Controversy include space for academics?

This Denver Post article about space-sharing in DPS focuses on two schools (Kennedy and West) who both have strong parent advocates who want their schools left alone.  The article does not mention their academic programs, so let’s look:

WEST: is currently ranked “accredited  on watch” by DPS based on the School Performance Framework, with low scores on both status (37) and growth (45).  On the Colorado SAR, the school has  been ranked “low” each of the last two years with progress “stable.”  10th grade math proficiency in 2007 of 4% (not a misprint, four). Science was 9%, Writing 11% and Reading 29%.  Not a single student in the 10th grade in 2007 placed advanced on any of the 4 sections of the CSAP.

KENNEDY: also ranked “accredited on watch” with similar scores on status (40) and growth (37).  Colorado SAR ranks it as “low” each of the last two years, and progress is labeled in “decline”.  2007 10th grade Math proficiency in 2007 of 11%. Science 25%, Writing 25%, and Reading 47%.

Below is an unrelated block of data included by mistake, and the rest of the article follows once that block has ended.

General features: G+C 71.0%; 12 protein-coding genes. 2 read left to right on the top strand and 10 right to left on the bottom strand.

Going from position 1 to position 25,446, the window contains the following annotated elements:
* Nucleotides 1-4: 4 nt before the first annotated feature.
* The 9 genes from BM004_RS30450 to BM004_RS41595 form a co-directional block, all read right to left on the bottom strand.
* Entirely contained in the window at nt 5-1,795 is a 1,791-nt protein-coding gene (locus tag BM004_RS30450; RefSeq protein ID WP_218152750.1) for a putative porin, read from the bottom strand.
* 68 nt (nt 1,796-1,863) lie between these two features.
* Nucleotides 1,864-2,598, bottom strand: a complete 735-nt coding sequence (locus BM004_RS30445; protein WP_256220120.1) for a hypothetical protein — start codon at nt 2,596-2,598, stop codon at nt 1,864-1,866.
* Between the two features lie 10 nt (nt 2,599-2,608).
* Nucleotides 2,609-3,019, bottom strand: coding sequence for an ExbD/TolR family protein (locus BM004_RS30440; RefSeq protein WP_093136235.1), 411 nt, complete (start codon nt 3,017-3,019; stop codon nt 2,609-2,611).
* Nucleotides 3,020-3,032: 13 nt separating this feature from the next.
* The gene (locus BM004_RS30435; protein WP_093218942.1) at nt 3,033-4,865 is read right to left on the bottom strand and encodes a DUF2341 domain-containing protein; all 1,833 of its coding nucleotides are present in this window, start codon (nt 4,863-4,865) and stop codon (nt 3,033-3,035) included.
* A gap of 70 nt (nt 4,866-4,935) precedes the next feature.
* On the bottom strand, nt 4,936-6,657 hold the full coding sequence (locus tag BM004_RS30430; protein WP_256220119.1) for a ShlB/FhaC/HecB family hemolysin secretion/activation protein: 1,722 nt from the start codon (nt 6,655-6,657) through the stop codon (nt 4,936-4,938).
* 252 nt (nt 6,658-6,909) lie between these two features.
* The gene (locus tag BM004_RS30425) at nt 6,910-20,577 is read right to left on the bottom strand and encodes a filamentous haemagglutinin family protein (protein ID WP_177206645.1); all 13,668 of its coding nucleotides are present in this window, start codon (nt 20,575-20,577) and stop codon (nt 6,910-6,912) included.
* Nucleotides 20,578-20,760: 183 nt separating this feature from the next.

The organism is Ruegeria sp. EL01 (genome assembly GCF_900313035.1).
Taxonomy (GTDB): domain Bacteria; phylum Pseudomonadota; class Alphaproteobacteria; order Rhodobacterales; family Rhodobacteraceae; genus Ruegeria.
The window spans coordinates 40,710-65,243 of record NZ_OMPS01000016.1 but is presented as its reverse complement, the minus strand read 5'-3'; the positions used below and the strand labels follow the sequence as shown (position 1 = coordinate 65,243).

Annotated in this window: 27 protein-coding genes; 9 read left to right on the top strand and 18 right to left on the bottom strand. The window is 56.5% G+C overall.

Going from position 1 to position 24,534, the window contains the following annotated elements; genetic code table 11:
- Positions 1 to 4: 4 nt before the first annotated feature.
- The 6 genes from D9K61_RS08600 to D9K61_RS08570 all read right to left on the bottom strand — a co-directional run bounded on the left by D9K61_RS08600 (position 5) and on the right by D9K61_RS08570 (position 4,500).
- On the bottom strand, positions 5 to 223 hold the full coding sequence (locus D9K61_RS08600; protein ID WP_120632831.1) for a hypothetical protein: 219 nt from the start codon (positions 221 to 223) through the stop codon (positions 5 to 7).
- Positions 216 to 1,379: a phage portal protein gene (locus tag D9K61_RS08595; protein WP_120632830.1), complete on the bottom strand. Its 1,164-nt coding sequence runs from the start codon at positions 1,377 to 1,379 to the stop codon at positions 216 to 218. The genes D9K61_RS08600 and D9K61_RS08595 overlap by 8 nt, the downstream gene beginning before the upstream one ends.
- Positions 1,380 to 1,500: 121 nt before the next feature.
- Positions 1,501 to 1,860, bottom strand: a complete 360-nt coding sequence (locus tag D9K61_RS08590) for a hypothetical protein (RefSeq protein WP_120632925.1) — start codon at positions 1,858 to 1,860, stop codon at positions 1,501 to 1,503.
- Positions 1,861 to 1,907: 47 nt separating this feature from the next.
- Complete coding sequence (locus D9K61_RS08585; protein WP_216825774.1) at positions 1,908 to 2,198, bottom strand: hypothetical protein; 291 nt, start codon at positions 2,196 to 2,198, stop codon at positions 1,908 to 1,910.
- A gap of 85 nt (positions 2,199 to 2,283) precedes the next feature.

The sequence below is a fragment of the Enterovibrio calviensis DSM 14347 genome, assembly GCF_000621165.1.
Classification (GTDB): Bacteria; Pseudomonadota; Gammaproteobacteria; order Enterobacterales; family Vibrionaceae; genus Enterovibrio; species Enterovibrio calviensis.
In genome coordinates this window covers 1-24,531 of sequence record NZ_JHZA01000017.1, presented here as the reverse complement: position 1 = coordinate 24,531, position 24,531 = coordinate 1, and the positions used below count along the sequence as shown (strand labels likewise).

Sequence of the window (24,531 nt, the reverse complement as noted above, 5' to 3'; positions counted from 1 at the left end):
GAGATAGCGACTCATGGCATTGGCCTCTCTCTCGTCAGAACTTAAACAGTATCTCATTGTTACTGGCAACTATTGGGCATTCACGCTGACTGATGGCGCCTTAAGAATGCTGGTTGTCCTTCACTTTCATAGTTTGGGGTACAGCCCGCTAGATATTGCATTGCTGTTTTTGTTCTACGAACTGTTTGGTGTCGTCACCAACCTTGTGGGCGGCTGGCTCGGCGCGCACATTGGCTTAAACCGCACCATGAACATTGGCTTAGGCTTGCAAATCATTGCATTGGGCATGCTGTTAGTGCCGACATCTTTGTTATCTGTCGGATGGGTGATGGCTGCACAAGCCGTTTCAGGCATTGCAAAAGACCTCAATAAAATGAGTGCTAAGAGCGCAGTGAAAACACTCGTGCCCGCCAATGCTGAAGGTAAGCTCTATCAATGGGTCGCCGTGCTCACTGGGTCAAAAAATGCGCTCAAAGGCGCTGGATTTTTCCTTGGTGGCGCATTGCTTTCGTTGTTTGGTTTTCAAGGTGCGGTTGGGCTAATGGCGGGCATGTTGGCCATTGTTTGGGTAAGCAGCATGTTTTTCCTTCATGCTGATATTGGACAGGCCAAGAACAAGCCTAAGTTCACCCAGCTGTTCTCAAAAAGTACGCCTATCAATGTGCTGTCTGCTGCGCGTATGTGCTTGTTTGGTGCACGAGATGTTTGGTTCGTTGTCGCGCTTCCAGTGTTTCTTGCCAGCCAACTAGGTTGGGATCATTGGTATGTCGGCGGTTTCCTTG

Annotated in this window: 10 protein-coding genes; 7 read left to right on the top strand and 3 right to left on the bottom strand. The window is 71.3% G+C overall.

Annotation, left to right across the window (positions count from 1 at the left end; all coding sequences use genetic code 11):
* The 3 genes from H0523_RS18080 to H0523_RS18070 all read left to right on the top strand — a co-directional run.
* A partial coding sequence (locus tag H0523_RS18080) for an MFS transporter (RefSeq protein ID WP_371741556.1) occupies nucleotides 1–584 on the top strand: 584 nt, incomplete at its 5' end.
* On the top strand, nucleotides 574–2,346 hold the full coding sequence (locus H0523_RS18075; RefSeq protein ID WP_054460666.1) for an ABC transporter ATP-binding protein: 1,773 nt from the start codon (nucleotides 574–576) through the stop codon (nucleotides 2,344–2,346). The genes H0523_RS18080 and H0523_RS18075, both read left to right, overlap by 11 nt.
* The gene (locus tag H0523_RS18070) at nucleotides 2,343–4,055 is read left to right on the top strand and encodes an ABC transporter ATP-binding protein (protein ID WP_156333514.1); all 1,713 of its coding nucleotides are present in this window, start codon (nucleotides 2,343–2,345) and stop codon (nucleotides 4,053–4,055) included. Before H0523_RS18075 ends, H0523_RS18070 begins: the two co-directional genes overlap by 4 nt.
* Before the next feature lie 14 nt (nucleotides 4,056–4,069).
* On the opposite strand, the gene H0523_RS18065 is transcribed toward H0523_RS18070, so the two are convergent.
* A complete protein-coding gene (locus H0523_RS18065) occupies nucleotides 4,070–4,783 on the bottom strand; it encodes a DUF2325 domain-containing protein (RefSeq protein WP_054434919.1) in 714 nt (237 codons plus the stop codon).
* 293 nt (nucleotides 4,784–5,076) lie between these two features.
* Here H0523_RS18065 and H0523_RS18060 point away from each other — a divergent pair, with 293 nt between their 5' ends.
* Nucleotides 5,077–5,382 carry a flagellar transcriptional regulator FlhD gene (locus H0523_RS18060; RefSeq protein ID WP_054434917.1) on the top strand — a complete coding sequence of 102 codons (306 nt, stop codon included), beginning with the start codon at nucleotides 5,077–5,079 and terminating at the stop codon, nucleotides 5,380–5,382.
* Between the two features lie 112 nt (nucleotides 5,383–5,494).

In a truly fascinating survey conducted by the A+ Citizen’s Committee in 2007, just 29% of parents ranked DPS schools overall as an “A” or “B,” however fully 72% rated their own child’s school as an “A” or “B” (page 14).

The truth is that no parent wants to admit that they are sending their child to a bad school — and what parent in their right mind would?  But adherence to a loud minority of parent voices is not policy. There are some harsh but very real limitations to parental involvement.

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